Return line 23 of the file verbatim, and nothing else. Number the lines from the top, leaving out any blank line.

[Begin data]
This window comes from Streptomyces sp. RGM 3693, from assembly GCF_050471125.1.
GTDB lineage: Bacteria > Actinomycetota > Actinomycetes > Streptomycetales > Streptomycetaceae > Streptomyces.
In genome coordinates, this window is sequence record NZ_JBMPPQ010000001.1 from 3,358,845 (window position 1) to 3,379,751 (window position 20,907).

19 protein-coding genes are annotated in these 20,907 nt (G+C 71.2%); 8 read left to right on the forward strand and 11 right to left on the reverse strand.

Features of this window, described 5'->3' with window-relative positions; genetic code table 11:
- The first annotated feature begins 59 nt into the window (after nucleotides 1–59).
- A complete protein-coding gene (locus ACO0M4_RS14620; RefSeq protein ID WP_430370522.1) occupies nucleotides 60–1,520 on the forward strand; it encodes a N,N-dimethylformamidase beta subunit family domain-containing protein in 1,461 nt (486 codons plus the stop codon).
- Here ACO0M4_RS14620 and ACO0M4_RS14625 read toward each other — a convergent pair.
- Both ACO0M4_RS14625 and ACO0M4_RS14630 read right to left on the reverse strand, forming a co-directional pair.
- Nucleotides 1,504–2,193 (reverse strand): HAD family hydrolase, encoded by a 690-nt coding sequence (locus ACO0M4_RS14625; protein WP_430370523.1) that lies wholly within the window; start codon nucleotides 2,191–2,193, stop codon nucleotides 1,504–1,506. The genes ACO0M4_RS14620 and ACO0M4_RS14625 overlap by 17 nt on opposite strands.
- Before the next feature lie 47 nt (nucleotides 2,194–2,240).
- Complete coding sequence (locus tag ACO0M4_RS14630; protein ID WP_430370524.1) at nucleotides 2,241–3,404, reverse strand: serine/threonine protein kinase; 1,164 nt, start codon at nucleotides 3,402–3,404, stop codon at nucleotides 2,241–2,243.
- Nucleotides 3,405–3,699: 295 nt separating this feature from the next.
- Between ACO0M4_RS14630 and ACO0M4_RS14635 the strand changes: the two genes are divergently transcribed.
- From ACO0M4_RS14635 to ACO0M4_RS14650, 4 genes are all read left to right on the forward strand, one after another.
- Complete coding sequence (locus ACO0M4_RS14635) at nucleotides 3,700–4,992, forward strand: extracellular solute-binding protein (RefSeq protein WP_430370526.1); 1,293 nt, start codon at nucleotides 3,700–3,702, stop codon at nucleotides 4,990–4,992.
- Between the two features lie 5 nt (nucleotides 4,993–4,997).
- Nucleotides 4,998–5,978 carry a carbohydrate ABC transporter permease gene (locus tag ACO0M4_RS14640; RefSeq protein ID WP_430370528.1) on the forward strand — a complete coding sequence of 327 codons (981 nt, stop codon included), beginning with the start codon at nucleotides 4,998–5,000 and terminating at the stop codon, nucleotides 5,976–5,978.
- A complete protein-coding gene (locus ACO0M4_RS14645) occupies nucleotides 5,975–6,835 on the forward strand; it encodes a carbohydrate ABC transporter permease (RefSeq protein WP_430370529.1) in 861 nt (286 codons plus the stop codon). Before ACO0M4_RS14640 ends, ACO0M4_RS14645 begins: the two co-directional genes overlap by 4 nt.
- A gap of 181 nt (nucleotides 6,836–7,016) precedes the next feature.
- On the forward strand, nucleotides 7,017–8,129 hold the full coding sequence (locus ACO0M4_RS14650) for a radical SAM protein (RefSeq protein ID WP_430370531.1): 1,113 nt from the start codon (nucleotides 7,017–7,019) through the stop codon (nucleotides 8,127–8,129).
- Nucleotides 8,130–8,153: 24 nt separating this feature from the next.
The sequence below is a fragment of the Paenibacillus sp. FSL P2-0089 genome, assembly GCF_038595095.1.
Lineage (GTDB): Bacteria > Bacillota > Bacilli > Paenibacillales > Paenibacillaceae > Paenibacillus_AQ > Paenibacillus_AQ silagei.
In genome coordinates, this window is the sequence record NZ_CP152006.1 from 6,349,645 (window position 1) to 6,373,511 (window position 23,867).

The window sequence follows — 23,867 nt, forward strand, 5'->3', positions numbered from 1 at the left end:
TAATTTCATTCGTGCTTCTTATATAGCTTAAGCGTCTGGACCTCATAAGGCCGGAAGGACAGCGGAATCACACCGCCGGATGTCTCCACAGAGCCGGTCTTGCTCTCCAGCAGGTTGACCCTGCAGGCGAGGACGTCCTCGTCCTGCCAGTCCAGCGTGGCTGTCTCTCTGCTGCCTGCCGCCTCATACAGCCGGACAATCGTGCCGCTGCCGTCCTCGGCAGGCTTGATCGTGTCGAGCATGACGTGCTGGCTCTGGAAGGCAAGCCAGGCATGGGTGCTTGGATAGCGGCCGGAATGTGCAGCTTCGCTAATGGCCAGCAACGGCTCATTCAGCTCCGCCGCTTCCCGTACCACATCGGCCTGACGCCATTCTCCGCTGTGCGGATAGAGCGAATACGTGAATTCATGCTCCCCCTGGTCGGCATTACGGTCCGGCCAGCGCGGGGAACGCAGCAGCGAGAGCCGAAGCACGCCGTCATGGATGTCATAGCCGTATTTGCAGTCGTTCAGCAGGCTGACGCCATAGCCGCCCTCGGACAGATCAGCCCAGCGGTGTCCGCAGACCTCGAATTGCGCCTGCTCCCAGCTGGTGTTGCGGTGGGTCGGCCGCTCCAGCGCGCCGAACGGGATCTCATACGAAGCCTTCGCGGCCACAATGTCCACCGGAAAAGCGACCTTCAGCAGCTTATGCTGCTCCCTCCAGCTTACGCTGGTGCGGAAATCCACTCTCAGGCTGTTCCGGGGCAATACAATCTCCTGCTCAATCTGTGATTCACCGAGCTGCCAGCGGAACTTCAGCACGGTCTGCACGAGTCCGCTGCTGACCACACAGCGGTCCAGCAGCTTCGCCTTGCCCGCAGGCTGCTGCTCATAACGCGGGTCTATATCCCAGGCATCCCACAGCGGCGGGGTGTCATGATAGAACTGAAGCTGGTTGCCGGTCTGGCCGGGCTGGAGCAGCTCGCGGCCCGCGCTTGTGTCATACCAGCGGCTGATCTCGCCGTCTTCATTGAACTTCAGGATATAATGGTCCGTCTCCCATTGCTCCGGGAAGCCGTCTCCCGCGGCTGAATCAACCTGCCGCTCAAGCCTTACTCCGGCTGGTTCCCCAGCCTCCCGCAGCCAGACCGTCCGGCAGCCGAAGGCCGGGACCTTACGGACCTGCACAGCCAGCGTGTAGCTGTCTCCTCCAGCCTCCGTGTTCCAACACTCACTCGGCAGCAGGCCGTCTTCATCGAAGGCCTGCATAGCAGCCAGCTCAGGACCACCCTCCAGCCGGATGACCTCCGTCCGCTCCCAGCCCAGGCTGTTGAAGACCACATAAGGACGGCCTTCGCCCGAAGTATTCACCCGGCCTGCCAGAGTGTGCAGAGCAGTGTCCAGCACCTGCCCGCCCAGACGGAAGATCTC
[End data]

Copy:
The sequence below is a fragment of the Paenibacillus sp. FSL P2-0089 genome, assembly GCF_038595095.1.